Of course, being that these are the Plucky Kids from Mars we’re talking about, things don’t go so smoothly.
A new alien species enters the picture, kids are thrown out the airlock without oxygen and forced to decamp on a strange planet, and all sorts of other shenanigans ensue–which could lead to intergalactic war.
…but not if Alice, Josephine, Carl, Noel, Thsaa, and a robot goldfish have anything to say about it.
This second installment of the delightful Mars Evacuues series is every bit as awesome as the first. Not only are we reunited with some truly wondrous middle grade characters–who are funny, smart, and ring as entirely genuine–but we also expand the world, err or universe, that they inhabit. We also see these character grow, and that is the best thing of all. I love seeing how Alice’s book changes the relationship between herself and best friend Josephine, how the two of them struggle to keep their friendship going despite being so far apart and focused on such different things, with Jo devoted to work on her advanced baccalaureate degree and all. But, as Ana says, really the most delightful thing about Space Hostages is the delightful narrative voice. Though this book does split its protagonists apart, and Alice will always be the most compelling narrator of the series, I love the oral history/recorded log approach to storytelling and found it exceedingly clever and entertaining.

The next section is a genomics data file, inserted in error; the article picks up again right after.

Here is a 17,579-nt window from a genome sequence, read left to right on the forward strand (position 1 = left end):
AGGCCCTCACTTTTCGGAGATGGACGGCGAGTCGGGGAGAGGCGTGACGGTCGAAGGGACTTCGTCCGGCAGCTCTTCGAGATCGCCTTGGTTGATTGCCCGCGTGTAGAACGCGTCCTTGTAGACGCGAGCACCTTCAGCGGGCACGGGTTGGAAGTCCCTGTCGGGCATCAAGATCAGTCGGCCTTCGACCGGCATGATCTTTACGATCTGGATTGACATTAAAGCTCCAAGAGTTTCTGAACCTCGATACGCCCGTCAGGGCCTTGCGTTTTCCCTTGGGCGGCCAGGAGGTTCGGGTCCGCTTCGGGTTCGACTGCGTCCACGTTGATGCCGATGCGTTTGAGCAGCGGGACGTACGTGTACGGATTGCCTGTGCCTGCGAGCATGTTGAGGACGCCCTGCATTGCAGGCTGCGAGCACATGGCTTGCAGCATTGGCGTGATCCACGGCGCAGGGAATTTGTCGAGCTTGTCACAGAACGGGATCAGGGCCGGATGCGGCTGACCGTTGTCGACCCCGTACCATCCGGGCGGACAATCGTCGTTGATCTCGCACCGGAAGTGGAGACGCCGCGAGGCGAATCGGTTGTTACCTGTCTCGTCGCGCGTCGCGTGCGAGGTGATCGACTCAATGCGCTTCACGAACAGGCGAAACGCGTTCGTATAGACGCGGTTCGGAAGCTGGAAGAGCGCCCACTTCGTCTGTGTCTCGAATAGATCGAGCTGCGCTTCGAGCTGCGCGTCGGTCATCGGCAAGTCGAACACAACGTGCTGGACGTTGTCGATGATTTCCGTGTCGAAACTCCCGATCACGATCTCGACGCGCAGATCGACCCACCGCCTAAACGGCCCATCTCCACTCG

Speaking of clever and entertaining, can we talk a little bit about the hilarity and awesomeness of this book? Space Hostages reminded me so much of Futurama, and this is a compliment of the highest order for me because for all of its flaws, I love Futurama dearly. It especially reminded me of Zapp Brannigan, of the wonderful Doctor Zoidberg, and, of course the claw-plach episode.
More than anything, the best part of this series is the fact that it is incisively questioning bigger themes–sexuality, marital expectations, concepts of gender, imperialism, tolerance, and colonialism.
It’s all very, very good.
I loved it. So much.
Ana: 8 – Very, very good
Thea: 8 – Very, very good